By Rory Hammond
Core Surgical Trainee, London
To my slightly younger self,
First day on the job. You awake to a strange sensation in your stomach. It’s not the first or last time you’re going to feel that. Is it excitement or anxiety? It’ll take you a while to work that out. In the meantime, I have a few words of advice that might help keep you on track.
1. You are allowed to say 'no'
I know you’re keen to please and enthusiasm is important. However, you will see the value in focussing your commitment and seeing a project through to completion. It’s all too easy to say 'yes' and find yourself juggling multiple audits and commitments because you agree to help with them. But focussing your efforts on achievable goals, such as application deadlines, will give you clarity in the long term and will allow you to produce the best results. Saying no can be hard when you’re starting out, but it will pay dividends.
2. Things will move quickly but you don’t have to
Work to live. Don’t live to work. Working amongst colleagues at all different levels in surgery will teach you that everyone gets to the ‘end’ (of course this will differ for each individual) at different speeds. There is no rush to be the first to become a core trainee, registrar or consultant. If you slow down or deviate from that path, it’s not going to disadvantage you. There is a lot to be gained by taking time out of training to pursue your own commitments or to focus on family. Concentrating on your interests and passions will make the job more fulfilling. It’s something you’ll begin to appreciate.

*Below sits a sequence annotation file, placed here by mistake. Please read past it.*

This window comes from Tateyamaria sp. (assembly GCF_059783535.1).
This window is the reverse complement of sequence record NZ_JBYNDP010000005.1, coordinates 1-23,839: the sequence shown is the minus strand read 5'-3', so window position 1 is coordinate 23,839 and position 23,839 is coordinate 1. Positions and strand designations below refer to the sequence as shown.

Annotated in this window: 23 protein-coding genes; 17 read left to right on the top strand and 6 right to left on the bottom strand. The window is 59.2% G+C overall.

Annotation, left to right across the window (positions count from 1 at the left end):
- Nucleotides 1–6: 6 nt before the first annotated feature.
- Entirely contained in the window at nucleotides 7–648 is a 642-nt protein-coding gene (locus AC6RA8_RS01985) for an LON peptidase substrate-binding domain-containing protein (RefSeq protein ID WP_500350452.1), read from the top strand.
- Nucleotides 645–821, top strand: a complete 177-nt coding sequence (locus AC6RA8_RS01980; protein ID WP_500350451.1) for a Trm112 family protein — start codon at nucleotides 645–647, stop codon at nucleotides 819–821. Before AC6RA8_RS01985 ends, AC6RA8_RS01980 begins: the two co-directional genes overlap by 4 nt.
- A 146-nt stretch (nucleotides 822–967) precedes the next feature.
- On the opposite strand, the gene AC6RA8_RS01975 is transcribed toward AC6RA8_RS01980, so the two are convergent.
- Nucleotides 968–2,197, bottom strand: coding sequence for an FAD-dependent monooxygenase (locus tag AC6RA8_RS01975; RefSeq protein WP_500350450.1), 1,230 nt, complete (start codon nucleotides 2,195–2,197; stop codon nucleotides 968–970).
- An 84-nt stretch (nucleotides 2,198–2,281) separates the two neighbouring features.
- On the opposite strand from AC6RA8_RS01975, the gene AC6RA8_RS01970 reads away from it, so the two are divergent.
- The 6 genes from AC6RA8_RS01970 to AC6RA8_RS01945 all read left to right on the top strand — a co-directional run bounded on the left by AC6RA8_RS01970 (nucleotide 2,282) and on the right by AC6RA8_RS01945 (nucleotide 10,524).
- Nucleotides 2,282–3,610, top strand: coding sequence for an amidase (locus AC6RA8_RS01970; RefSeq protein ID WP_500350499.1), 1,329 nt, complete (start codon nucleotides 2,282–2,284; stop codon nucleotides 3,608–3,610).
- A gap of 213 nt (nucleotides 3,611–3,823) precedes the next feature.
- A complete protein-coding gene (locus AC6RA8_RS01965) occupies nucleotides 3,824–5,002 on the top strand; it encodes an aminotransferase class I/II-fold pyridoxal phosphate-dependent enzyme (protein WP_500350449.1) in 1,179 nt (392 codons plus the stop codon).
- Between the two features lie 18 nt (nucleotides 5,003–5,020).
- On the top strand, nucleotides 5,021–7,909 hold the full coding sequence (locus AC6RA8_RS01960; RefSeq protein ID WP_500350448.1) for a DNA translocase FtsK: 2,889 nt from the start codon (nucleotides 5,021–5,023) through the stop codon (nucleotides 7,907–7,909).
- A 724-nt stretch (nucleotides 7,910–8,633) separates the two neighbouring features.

3. Be fearless
If an opportunity arises, go for it. You will realise you have skills you didn’t think you had. I recommend you put yourself forward for teaching and apply for those representative roles – this is certainly something I wish I had done sooner.
4. Don’t fear the trauma meeting
At first it will be an intimidating space with heated debate. Yet somehow the more you hide, the more questions people will fire at you. I recommend reading up on the conditions and fracture types you’re presenting, even if it’s after a long night shift. It might save you a little embarrassment and help stave off any panic-induced cold sweats the night after. At least I won’t ever forget Kanavel’s signs…
5. Collaborate and talk about it
Inevitably you will find that you push yourself too hard at times. Should you run into trouble with clinical work or exams, speaking to someone who has done it before will give you a new perspective. They’ve probably made similar mistakes. Now you can learn to correct yours.
This is by no means an exhaustive list and I’m still learning how best to navigate.
In fact, I’m probably due a letter from my older self sometime soon…